Cohabitation, joint tax forms don't create common law marriage
Case name: PPL v. Workers' Compensation Appeal Board, No. 2264 CD 2009 (Pa. Commw. Ct. 09/10/10).
Ruling: The Pennsylvania Commonwealth Court affirmed the Workers' Compensation Appeal Board's decision denying the employer's termination petition.
What it means: A common law marriage can only be created by an exchange of words in the present tense, spoken with the specific purpose of creating the legal relationship of husband and wife. According to Pennsylvania law, the common law marriage must have been entered into before Jan. 1, 2005, to be valid.
Summary: The claimant received benefits as a dependent spouse after the death of her husband. The employer alleged that the claimant had remarried. The claimant cohabitated with a man, they engaged in sexual relations for a period of time, they filed tax returns as a married couple, and they represented to the man's employer that they were a married couple for insurance purposes. However, the couple never exchanged words in the present tense to form a contract for marriage. The Pennsylvania Commonwealth Court found that the employer failed to prove that the claimant entered into a common law marriage. The court scolded the couple for violating rules and procedures meant to protect the system and acting in bad faith by intentionally deceiving the man's employer, taxpayers, and the federal government.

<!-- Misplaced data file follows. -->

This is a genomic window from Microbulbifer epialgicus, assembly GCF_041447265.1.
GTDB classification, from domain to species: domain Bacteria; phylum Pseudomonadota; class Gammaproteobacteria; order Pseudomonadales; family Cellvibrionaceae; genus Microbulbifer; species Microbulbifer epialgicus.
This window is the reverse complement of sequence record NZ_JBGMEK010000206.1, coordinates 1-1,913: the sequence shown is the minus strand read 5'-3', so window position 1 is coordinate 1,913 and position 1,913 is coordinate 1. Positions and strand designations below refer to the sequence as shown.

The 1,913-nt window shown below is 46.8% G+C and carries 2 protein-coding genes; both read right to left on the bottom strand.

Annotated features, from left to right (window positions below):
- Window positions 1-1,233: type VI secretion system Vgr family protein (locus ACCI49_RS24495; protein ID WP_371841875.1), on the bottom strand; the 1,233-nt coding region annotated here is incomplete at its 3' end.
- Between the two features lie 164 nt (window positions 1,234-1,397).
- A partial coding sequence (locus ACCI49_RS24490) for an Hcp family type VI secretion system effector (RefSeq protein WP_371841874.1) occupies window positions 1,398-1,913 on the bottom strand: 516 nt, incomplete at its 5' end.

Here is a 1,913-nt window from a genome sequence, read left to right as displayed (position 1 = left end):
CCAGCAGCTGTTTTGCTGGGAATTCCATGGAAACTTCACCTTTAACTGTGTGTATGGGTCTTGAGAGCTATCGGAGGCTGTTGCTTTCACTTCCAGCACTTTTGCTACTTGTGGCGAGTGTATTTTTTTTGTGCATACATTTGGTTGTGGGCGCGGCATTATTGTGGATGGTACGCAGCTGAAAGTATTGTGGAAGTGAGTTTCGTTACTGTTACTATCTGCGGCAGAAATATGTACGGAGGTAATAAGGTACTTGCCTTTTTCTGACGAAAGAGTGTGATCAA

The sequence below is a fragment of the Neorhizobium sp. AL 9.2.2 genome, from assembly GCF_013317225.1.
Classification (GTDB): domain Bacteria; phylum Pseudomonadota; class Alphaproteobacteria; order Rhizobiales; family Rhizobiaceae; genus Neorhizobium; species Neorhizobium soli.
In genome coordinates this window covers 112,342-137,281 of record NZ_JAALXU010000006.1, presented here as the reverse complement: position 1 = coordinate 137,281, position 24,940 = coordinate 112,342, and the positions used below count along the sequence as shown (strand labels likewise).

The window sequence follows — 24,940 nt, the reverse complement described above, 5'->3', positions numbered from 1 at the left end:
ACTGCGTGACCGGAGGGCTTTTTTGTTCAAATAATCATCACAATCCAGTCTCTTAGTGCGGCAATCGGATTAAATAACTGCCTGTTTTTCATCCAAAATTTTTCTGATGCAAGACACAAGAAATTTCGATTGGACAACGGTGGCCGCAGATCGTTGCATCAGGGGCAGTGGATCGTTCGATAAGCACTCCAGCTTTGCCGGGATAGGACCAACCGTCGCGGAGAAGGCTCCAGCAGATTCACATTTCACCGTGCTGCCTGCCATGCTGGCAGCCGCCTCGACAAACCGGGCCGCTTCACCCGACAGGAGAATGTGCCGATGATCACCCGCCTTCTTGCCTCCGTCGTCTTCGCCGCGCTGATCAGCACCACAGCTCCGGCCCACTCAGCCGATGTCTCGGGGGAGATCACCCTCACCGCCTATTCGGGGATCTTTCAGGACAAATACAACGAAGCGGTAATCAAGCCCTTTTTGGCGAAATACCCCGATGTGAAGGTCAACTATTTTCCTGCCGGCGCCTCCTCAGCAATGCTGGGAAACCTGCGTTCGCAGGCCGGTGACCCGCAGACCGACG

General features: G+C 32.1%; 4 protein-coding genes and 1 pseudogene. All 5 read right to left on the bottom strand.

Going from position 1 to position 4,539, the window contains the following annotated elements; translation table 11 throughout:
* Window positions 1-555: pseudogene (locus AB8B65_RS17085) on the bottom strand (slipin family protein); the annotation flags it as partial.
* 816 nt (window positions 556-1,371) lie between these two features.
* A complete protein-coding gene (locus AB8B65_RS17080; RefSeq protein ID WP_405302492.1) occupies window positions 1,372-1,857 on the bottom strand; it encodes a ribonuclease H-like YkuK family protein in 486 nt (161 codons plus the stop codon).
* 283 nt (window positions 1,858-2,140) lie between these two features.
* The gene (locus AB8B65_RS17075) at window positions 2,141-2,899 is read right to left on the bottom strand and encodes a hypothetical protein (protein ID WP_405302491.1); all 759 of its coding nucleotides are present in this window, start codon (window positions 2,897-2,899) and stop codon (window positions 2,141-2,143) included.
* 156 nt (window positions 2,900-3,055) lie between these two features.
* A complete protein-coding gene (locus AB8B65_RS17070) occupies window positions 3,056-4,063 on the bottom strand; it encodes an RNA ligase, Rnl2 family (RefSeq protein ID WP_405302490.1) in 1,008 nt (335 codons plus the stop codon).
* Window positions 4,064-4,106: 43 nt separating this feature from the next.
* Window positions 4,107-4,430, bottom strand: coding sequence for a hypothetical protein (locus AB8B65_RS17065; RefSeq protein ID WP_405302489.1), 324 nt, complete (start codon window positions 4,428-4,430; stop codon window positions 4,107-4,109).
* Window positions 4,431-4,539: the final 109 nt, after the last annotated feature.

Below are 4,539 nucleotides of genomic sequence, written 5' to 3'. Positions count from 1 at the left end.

The employer also argued that the workers' compensation judge failed to issue a reasoned decision. The court stated that the WCJ had the opportunity to observe the witnesses' behavior and render credibility determinations on that basis. The credibility determinations were not reviewable by the court.
The employer asserted that equitable principles required the termination petition to be granted. The employer pointed out that the claimant held herself out as married for tax forms and for financial benefit but disavowed her common law marriage to continue to collect workers' compensation benefits. The court stated that based on the credible evidence that she never entered into an agreement for marriage, the claimant was entitled to continued benefits.
The court noted that the claimant could face consequences for her improper conduct in another proceeding at another time.
Read more at the WorkersComp Forum homepage.
November 29, 2010
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